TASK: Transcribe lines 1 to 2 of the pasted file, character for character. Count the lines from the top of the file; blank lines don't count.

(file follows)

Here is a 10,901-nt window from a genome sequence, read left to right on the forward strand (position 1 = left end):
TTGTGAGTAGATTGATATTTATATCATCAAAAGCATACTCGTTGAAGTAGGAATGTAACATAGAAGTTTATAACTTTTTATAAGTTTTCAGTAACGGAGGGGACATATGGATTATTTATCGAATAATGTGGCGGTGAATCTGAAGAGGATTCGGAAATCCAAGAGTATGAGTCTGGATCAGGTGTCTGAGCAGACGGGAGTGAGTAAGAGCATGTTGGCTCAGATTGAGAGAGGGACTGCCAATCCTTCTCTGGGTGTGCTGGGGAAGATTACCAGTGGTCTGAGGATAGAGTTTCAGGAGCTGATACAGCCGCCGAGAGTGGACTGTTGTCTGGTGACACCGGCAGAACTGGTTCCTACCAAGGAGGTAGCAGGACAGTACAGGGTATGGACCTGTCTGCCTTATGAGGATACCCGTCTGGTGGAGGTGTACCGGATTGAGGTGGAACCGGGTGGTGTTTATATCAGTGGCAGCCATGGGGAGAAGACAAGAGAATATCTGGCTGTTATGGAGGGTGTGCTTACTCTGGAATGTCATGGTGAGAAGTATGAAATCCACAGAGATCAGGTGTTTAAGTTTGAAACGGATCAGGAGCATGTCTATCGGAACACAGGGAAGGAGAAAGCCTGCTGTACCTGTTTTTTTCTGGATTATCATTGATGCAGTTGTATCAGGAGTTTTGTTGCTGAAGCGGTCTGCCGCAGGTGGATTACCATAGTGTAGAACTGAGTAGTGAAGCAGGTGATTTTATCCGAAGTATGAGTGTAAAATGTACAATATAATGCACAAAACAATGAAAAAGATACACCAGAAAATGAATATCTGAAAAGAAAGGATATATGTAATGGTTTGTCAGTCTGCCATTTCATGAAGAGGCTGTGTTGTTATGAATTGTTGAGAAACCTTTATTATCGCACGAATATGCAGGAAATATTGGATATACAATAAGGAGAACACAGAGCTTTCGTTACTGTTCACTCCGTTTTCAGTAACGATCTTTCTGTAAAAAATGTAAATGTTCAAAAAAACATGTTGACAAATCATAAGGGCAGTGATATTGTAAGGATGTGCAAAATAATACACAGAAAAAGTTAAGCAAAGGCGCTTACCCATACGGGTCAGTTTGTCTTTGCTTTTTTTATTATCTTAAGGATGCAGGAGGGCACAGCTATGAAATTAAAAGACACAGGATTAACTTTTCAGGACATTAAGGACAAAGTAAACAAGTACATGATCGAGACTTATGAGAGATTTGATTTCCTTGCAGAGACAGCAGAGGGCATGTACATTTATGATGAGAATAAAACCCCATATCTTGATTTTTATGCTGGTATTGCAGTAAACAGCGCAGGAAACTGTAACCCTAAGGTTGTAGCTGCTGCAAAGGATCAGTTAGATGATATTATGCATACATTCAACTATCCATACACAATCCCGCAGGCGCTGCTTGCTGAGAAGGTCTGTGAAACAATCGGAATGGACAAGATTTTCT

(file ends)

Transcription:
Here is a 10,901-nt window from a genome sequence, read left to right on the forward strand (position 1 = left end):
TTGTGAGTAGATTGATATTTATATCATCAAAAGCATACTCGTTGAAGTAGGAATGTAACATAGAAGTTTATAACTTTTTATAAGTTTTCAGTAACGGAGGGGACATATGGATTATTTATCGAATAATGTGGCGGTGAATCTGAAGAGGATTCGGAAATCCAAGAGTATGAGTCTGGATCAGGTGTCTGAGCAGACGGGAGTGAGTAAGAGCATGTTGGCTCAGATTGAGAGAGGGACTGCCAATCCTTCTCTGGGTGTGCTGGGGAAGATTACCAGTGGTCTGAGGATAGAGTTTCAGGAGCTGATACAGCCGCCGAGAGTGGACTGTTGTCTGGTGACACCGGCAGAACTGGTTCCTACCAAGGAGGTAGCAGGACAGTACAGGGTATGGACCTGTCTGCCTTATGAGGATACCCGTCTGGTGGAGGTGTACCGGATTGAGGTGGAACCGGGTGGTGTTTATATCAGTGGCAGCCATGGGGAGAAGACAAGAGAATATCTGGCTGTTATGGAGGGTGTGCTTACTCTGGAATGTCATGGTGAGAAGTATGAAATCCACAGAGATCAGGTGTTTAAGTTTGAAACGGATCAGGAGCATGTCTATCGGAACACAGGGAAGGAGAAAGCCTGCTGTACCTGTTTTTTTCTGGATTATCATTGATGCAGTTGTATCAGGAGTTTTGTTGCTGAAGCGGTCTGCCGCAGGTGGATTACCATAGTGTAGAACTGAGTAGTGAAGCAGGTGATTTTATCCGAAGTATGAGTGTAAAATGTACAATATAATGCACAAAACAATGAAAAAGATACACCAGAAAATGAATATCTGAAAAGAAAGGATATATGTAATGGTTTGTCAGTCTGCCATTTCATGAAGAGGCTGTGTTGTTATGAATTGTTGAGAAACCTTTATTATCGCACGAATATGCAGGAAATATTGGATATACAATAAGGAGAACACAGAGCTTTCGTTACTGTTCACTCCGTTTTCAGTAACGATCTTTCTGTAAAAAATGTAAATGTTCAAAAAAACATGTTGACAAATCATAAGGGCAGTGATATTGTAAGGATGTGCAAAATAATACACAGAAAAAGTTAAGCAAAGGCGCTTACCCATACGGGTCAGTTTGTCTTTGCTTTTTTTATTATCTTAAGGATGCAGGAGGGCACAGCTATGAAATTAAAAGACACAGGATTAACTTTTCAGGACATTAAGGACAAAGTAAACAAGTACATGATCGAGACTTATGAGAGATTTGATTTCCTTGCAGAGACAGCAGAGGGCATGTACATTTATGATGAGAATAAAACCCCATATCTTGATTTTTATGCTGGTATTGCAGTAAACAGCGCAGGAAACTGTAACCCTAAGGTTGTAGCTGCTGCAAAGGATCAGTTAGATGATATTATGCATACATTCAACTATCCATACACAATCCCGCAGGCGCTGCTTGCTGAGAAGGTCTGTGAAACAATCGGAATGGACAAGATTTTCT